(2 of 8)
"The impression being given," admits Dr. Irwin Rosenberg, dean of nutrition sciences at Tufts University School of Nutrition, Science and Policy, "is that nutrition science doesn't know what it's doing." But despite appearances, the medical profession has not lost its collective mind. The bewildering flood of advice that assaults us week after week simply reflects the slow, laborious gathering of knowledge that defines science in action. Like most works in progress, it moves ahead in fits and starts--and occasionally goes down a blind alley.
Yet despite all the apparent confusion, scientists actually know a lot more today about what keeps the heart humming than they did a generation ago. The first glimmerings of understanding gathered 30 years ago were accurate as far as they went--but rudimentary. Today scientists have a much deeper understanding of what foods and activities are healthful or harmful--and why. The good news is that the path to a healthier heart is now pretty clear, once you master a few key concepts.
FAT AND CHOLESTEROL
Fat has been a staple of the human diet since our remote ancestors started eating meat more than 2 million years ago. In the 1960s, however, researchers began to notice that patients who had elevated blood levels of cholesterol--a fatty substance found in meat, poultry, eggs and dairy products--also tended to suffer from heart disease. Cholesterol by-products would form thick, tough deposits, called plaques, on the inner walls of arteries, stiffening them and then starving the heart of blood and creating choke points where a clot could stop the flow entirely.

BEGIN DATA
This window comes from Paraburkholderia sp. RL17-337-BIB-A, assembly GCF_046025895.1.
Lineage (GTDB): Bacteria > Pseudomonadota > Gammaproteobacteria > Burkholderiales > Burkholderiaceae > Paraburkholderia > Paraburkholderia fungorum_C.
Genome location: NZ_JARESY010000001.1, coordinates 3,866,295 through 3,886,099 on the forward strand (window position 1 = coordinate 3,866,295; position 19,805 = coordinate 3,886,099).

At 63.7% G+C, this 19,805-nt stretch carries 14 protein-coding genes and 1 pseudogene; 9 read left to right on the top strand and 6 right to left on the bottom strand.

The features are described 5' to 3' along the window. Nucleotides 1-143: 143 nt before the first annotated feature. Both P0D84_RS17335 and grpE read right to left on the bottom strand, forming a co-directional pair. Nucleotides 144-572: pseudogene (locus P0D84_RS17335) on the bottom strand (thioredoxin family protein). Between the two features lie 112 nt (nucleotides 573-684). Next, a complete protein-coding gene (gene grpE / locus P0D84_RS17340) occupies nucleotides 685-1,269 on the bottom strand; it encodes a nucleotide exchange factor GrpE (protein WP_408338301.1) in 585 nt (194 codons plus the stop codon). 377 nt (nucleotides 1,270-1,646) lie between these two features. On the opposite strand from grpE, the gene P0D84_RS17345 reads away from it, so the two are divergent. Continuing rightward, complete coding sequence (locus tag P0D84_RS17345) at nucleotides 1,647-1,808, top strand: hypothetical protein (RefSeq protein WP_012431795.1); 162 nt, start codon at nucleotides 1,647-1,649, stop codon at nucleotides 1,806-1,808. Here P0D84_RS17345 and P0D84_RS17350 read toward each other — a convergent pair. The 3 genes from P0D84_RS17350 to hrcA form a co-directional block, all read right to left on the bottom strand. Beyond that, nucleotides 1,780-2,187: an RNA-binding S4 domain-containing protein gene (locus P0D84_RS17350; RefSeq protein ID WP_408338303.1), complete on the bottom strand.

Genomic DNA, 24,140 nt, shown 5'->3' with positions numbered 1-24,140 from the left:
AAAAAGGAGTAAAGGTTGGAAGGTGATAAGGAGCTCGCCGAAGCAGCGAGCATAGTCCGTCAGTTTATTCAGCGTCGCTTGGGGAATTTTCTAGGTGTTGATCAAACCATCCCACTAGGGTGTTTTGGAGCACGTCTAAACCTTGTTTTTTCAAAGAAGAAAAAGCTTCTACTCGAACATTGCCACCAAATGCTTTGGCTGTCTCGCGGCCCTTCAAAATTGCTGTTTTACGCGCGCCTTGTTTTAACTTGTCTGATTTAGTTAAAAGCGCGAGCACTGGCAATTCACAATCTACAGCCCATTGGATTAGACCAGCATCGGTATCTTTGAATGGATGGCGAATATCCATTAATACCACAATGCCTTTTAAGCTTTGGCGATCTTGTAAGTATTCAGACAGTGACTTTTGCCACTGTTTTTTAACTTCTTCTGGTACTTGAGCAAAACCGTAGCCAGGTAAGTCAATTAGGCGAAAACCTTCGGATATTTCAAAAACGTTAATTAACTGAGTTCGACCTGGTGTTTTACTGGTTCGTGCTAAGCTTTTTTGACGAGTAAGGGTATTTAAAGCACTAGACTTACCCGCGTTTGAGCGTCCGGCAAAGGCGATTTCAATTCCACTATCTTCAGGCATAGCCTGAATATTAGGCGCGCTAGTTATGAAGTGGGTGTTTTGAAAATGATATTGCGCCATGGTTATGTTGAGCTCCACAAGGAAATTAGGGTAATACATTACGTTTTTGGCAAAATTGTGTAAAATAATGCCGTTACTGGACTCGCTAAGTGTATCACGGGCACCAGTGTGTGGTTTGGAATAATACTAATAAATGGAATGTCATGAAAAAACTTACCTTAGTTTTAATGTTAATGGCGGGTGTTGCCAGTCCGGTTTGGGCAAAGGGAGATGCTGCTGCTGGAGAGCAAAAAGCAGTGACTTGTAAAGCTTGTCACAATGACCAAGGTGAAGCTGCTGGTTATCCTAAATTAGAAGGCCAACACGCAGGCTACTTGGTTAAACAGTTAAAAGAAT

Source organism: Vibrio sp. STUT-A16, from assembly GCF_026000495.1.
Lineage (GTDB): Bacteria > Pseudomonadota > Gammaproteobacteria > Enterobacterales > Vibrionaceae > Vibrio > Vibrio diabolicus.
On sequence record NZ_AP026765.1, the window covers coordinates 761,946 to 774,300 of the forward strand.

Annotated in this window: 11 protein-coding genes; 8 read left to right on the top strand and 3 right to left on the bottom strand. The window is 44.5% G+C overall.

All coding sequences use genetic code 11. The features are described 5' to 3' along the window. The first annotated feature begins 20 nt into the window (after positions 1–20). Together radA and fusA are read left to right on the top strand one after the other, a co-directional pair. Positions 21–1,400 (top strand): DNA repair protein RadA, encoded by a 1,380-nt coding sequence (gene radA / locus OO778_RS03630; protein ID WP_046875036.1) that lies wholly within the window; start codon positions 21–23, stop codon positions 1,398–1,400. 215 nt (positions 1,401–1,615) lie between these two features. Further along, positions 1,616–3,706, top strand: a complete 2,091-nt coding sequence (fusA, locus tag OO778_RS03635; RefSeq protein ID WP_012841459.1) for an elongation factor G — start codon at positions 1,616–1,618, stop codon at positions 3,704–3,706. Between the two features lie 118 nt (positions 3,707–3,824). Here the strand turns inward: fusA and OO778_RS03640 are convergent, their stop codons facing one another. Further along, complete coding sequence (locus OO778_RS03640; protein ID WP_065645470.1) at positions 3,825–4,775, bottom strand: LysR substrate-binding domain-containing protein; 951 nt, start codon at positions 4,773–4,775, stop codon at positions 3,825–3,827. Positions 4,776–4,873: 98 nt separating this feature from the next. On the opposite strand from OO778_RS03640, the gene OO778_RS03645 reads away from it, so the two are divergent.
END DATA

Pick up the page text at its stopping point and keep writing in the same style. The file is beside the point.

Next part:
At first blush, the solution seemed pretty obvious: consume low-cholesterol foods; switch from butter to vegetable-oil-based margarine; eat fewer eggs; eat less meat. Indeed, it was the best advice at the time, based on the limited knowledge available.
As scientists learned more about how the body works, however, that prescription proved too simplistic. Some people's cholesterol levels stayed high, no matter what they ate. And a lot of heart-disease patients had normal cholesterol levels. How could this be? Only recently have some of the reasons begun to emerge. For one thing, how much cholesterol you eat doesn't necessarily determine how much ends up in your blood. The body, it turns out, also manufactures its own cholesterol. And some people's bodies are just less efficient at vacuuming up excess cholesterol than others, for reasons that are largely genetic.
So, in the next phase of research, the object became keeping cholesterol levels in the blood under control and not necessarily keeping the cholesterol out of the diet. But how to do it? Again the key seemed to be eating less red meat, cream and butter, but it was based not so much on cholesterol as on saturated fat. Reason: saturated fat increases blood cholesterol. So eggs, high in cholesterol but not in saturated fat, were taken off the forbidden list, except for those people with the most serious cholesterol problems.